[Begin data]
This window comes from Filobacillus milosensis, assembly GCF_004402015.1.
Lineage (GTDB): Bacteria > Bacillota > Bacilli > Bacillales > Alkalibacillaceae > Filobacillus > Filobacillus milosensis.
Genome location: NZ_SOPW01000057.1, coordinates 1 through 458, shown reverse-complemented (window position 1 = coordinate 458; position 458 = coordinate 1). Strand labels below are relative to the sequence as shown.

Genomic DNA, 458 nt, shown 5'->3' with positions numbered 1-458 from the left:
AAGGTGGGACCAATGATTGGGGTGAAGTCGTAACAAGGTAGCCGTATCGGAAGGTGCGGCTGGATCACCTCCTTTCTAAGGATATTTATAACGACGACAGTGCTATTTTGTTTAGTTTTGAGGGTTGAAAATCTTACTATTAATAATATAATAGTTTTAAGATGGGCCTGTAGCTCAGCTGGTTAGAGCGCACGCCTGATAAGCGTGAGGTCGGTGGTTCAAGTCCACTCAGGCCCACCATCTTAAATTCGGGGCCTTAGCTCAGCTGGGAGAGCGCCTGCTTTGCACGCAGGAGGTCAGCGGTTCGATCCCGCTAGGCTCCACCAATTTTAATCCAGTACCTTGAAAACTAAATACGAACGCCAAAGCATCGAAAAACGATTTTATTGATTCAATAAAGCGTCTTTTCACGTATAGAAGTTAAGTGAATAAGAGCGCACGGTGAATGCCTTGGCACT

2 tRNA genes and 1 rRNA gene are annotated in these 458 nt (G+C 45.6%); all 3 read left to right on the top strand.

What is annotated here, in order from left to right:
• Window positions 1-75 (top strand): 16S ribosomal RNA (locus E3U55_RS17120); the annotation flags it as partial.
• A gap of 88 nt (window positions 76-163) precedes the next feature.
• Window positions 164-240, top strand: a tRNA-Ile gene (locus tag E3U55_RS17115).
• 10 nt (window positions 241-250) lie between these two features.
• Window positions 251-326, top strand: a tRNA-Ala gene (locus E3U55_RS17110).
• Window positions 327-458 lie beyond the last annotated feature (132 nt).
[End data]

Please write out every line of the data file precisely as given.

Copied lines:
This window comes from Filobacillus milosensis, assembly GCF_004402015.1.
Lineage (GTDB): Bacteria > Bacillota > Bacilli > Bacillales > Alkalibacillaceae > Filobacillus > Filobacillus milosensis.
Genome location: NZ_SOPW01000057.1, coordinates 1 through 458, shown reverse-complemented (window position 1 = coordinate 458; position 458 = coordinate 1). Strand labels below are relative to the sequence as shown.

Genomic DNA, 458 nt, shown 5'->3' with positions numbered 1-458 from the left:
AAGGTGGGACCAATGATTGGGGTGAAGTCGTAACAAGGTAGCCGTATCGGAAGGTGCGGCTGGATCACCTCCTTTCTAAGGATATTTATAACGACGACAGTGCTATTTTGTTTAGTTTTGAGGGTTGAAAATCTTACTATTAATAATATAATAGTTTTAAGATGGGCCTGTAGCTCAGCTGGTTAGAGCGCACGCCTGATAAGCGTGAGGTCGGTGGTTCAAGTCCACTCAGGCCCACCATCTTAAATTCGGGGCCTTAGCTCAGCTGGGAGAGCGCCTGCTTTGCACGCAGGAGGTCAGCGGTTCGATCCCGCTAGGCTCCACCAATTTTAATCCAGTACCTTGAAAACTAAATACGAACGCCAAAGCATCGAAAAACGATTTTATTGATTCAATAAAGCGTCTTTTCACGTATAGAAGTTAAGTGAATAAGAGCGCACGGTGAATGCCTTGGCACT

2 tRNA genes and 1 rRNA gene are annotated in these 458 nt (G+C 45.6%); all 3 read left to right on the top strand.

What is annotated here, in order from left to right:
• Window positions 1-75 (top strand): 16S ribosomal RNA (locus E3U55_RS17120); the annotation flags it as partial.
• A gap of 88 nt (window positions 76-163) precedes the next feature.
• Window positions 164-240, top strand: a tRNA-Ile gene (locus tag E3U55_RS17115).
• 10 nt (window positions 241-250) lie between these two features.
• Window positions 251-326, top strand: a tRNA-Ala gene (locus E3U55_RS17110).
• Window positions 327-458 lie beyond the last annotated feature (132 nt).